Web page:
Architectural Dialogue began in 1980 as Architectural Tours (founded by Victoria Thornton): architects taking (English) architects abroad. In the early 1990s it altered tack and began to cater for foreigners coming to London who wanted to know more about the city's modern and contemporary architecture.
Since that time we have hosted groups from 2 to 60 (occasionally many more: architects, developers, engineers and other professionals in the field of architecture and urban design.
Our principal guide is Ken Allinson, an architect who has retired from practice in order to write and guide. He is the author of two books on design and project management, and has produed six editions of a Guide to London's Contemporary Architecture (6th ed. to be publshed in late Spring 2014).
Our aim is to talk about architecture as professional to professional – as people who understand architecture in London from the inside. With that in mind we attempt to customise every itinerary to the group we are hosting – whether the interst is simply what is generally happening, or is very specific. Welcome to a dialogue about architecture.
Our fees are time based – basically, a half-day or full-day guide fee plus a handling charge for any extras you incur or ask to include for (transport being the most obvious extra, or arranging special visits, talks, meetings and the like). We make every tour different, depending on where you stay, how many are in the group, how long you are here and, of course, what your interests are. If you have an interest in meeting with other professionals we try our best to use our contacts and arrange this.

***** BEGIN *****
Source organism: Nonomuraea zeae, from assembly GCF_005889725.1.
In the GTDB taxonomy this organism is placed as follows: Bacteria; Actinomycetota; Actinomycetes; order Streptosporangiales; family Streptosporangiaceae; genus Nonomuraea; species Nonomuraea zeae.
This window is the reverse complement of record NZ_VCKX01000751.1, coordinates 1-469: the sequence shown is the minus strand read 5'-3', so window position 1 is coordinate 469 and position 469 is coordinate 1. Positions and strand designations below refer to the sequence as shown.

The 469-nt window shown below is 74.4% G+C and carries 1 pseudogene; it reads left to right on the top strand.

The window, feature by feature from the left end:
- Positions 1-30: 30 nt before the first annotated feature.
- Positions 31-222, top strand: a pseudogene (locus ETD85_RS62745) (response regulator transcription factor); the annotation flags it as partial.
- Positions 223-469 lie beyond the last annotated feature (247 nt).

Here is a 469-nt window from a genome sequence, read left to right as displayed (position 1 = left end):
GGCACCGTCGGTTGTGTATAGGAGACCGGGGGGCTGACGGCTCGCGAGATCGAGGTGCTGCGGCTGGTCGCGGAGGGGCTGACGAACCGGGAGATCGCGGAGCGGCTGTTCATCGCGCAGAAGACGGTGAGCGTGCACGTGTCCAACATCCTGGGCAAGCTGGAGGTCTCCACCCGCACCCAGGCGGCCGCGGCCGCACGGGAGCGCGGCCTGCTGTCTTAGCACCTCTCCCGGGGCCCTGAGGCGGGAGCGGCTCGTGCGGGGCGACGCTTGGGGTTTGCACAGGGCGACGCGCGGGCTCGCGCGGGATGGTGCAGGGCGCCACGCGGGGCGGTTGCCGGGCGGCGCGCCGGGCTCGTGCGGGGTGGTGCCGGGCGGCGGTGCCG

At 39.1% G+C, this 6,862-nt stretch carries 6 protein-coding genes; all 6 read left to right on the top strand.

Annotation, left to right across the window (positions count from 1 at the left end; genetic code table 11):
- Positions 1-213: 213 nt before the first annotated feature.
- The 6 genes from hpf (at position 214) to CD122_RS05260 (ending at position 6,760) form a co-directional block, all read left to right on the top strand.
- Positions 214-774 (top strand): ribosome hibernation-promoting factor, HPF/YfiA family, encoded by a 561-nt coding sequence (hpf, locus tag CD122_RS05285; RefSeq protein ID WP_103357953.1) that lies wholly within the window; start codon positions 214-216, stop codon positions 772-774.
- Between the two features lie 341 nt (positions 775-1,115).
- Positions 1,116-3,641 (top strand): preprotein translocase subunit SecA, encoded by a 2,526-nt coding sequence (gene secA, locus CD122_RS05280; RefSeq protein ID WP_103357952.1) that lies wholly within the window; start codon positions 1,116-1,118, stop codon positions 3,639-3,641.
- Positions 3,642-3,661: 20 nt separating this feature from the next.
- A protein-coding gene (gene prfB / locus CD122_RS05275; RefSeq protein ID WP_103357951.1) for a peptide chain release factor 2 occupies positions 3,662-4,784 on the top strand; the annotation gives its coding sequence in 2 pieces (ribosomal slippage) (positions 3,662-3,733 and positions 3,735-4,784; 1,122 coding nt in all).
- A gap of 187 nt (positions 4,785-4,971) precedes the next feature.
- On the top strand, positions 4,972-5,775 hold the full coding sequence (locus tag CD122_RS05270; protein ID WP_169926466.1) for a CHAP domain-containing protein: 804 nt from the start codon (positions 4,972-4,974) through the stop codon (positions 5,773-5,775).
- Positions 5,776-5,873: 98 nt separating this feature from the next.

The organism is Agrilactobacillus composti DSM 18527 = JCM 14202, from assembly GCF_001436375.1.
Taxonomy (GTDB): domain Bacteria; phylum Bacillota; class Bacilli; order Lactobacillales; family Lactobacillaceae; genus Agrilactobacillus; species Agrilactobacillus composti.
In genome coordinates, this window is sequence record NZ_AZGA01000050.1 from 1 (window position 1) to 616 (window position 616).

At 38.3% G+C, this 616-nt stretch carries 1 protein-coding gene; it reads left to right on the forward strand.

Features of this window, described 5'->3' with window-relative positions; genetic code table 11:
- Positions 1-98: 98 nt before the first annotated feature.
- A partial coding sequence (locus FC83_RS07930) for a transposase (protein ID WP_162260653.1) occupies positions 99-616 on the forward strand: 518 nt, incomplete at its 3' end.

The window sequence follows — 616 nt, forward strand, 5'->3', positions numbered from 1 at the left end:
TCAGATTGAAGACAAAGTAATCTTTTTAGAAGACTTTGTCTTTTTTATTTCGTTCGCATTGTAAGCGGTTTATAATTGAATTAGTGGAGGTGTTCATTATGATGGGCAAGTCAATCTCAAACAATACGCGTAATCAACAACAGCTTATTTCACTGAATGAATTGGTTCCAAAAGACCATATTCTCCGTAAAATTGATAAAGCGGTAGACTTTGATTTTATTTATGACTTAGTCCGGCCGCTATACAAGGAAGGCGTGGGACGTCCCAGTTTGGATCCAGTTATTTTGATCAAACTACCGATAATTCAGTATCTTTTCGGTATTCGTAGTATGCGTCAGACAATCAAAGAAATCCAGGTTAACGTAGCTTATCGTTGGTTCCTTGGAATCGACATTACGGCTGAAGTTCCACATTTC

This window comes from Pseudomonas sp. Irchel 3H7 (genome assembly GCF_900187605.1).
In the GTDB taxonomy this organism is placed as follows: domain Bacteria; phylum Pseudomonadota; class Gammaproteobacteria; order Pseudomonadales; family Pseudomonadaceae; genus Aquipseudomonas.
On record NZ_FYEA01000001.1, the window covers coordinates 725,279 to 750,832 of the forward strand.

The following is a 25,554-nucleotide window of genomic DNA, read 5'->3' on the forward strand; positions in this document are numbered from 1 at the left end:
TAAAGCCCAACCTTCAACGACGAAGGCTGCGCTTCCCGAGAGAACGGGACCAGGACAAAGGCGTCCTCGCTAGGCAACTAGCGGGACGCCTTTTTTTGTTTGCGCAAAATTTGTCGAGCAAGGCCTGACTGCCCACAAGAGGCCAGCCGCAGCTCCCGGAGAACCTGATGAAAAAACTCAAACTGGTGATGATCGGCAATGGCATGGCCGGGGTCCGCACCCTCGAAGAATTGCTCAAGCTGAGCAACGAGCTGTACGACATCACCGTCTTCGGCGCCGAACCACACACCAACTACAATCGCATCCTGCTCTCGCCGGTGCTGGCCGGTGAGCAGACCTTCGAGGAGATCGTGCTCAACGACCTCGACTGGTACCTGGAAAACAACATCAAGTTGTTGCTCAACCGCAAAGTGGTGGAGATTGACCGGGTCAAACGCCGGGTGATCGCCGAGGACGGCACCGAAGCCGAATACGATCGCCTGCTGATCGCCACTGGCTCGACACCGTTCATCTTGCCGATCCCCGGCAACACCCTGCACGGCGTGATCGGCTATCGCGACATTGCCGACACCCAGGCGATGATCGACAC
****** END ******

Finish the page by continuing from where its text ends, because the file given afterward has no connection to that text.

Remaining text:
Most of the London buildings and features you will be interested in will be central. However, we strive to take you out into areas tourists are less likely to visit. And, since there is more to London than buildings (everything from restaurants to football matches to the theatre, for example), we do our best to advise and accommodate you on what to do, where to go and (most importantly) how this fits into an itinerary of experiencing London's architecture.
London is changing. It is increasing in population and becoming more dense. Whereas Londoners once lived in rows of terraced housing that spreads out into metropolitan suburbs, they are now learning to live in aparment blocks sprouting up in every part of the city. Here, for example,is an instance in south London by Panter Hudspith (in Royal Road; photo Morley von Sternberg) :
The scheme (developed by a housing association) is a courtyard block clad (as is currently fashioanable throughout London) in brick.
The Londoner's current ideal? A penthouse at the top of a tower adjacent to the River Thames.
This is a quite different example from Rogers Stirk Harbour: (NEO, which is adjacent to the Tate Modern. The practice has a similar scheme in the Nine Elms area that includes Battersea Power Station.
If you are interested in what the pundits are looking forward to in 2014 try this Guardian newspaper article by the always-worth-reading, Oliver Wainright